Gauging the Prospects For Anatomic Pathology

During 2010, investors paid aggressive prices for those laboratory companies focused on pathology

CEO SUMMARY: More buyers are crowding into the lab testing industry and looking to acquire anatomic pathology testing companies. These buyers are willing to pay strong prices to acquire AP labs and companies which they determine to be a strategic fit. All of this acquisition activity is happening even as the Baby Boomer generation of pathologists is poised to begin retiring in significant numbers. In coming months, that factor may trigger more intense AP merger/acquisition activity.

IN RECENT WEEKS, both General Electric (GE) and Sonic Healthcare, Ltd., announced that each would acquire one of the nation’s larger national anatomic pathology (AP) companies.

For GE, the acquisition target was Clarient, Inc., of Irvine, California. GE will pay $587 million to purchase Clarient and the deal is expected to close either before the end of 2010 or early in 2011.

For Sonic Healthcare, the acquisition target was CBL Path, Inc., of Ocala, Florida. It will pay $123 million to buy CPL Path. This sale should be completed by the end of December, 2010.

These two announcements were preceded just nine weeks earlier by the news that Roche Holdings would purchase BioImagene, Inc., the digital pathology company based in Sunnyvale, California. Roche will operate BioImagene from within its Ventana Medical Systems business division.

If there is a common theme to these three acquisitions, it is the strong—even aggressive—price buyers paid for at least two of the three acquisitions. In the case of Clarient, GE is paying $578 million for a public AP company that, at the end of 2009, reported $100 million of revenue and a loss of $10 million.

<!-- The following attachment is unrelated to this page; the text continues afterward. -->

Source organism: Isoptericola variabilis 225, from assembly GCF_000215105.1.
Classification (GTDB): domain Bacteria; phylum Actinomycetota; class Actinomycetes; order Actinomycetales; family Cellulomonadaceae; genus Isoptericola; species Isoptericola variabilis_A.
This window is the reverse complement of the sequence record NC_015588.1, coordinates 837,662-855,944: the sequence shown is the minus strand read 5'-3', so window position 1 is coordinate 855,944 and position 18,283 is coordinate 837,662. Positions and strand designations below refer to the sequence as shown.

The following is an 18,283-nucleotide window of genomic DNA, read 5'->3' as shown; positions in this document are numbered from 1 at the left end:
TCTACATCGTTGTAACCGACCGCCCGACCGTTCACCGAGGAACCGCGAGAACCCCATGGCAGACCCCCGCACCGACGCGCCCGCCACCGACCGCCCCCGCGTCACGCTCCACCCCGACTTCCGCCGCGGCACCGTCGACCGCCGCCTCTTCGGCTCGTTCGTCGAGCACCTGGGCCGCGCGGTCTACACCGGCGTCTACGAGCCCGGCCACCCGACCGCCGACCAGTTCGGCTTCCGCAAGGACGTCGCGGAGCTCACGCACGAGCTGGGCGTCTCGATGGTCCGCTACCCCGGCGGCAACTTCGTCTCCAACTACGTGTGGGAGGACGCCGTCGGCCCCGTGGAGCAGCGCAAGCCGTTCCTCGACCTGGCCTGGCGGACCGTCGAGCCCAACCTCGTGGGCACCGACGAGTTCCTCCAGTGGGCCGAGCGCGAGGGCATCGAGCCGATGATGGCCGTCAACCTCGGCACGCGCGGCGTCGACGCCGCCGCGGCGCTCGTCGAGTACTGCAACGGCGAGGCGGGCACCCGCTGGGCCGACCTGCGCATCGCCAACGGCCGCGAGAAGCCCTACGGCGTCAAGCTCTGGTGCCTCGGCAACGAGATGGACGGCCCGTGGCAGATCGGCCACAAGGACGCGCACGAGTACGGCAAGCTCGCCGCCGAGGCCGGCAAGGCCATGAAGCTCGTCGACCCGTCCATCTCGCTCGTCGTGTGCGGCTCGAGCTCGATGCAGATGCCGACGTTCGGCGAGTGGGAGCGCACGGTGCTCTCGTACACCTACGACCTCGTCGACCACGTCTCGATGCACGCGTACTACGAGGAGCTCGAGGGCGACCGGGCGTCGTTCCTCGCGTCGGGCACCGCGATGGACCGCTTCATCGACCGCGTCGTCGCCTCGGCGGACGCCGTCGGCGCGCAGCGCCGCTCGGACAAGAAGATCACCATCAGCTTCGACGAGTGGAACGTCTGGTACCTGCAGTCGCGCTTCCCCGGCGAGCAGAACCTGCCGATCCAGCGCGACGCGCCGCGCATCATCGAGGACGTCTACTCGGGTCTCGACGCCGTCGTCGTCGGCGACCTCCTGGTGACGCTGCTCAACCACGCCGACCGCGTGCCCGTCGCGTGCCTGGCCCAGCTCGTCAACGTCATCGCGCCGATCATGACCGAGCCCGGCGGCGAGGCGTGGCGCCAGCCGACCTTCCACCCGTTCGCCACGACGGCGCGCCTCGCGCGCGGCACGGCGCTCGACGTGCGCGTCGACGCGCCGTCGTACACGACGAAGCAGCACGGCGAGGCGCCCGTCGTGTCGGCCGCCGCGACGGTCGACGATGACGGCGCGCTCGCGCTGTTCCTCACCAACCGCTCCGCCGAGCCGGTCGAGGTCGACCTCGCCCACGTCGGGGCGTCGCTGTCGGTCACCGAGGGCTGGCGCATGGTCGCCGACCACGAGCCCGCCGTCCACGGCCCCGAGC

The price paid for CBL Path was more in line with the sales prices of anatomic pathology laboratories during the past 24 months. Sonic will pay $123 million for CBL Path, which is about 1.5 times the company’s annual revenue of around $80 million during the past year. (See pages 3-4.)

Roche to Buy BioImagene

The $100 million price paid for BioImagene surprised many observers. That’s because BioImagine is a new company and has just several hundred customers for its digital scanners and digital pathology systems.

This purchase price represents the strategic value BioImagene is expected to bring to Roche. But for pathologists and pathology practice administrators, the fact that Roche is willing to pay such a high price for the potential that BioImagene offers in digital pathology is certainly a sign. It reflects the confidence by one of the world’s largest corporations involved in the lab testing market that anatomic pathology testing will be a high-growth sector of laboratory medicine in coming years.

One could make that same interpretation about GE’s acquisition of Clarient. GE will pay almost one half billion dollars to acquire a pathology testing com- pany that has struggled to earn a profit and has revenues of around $100 million per year.

GE and Digital Pathology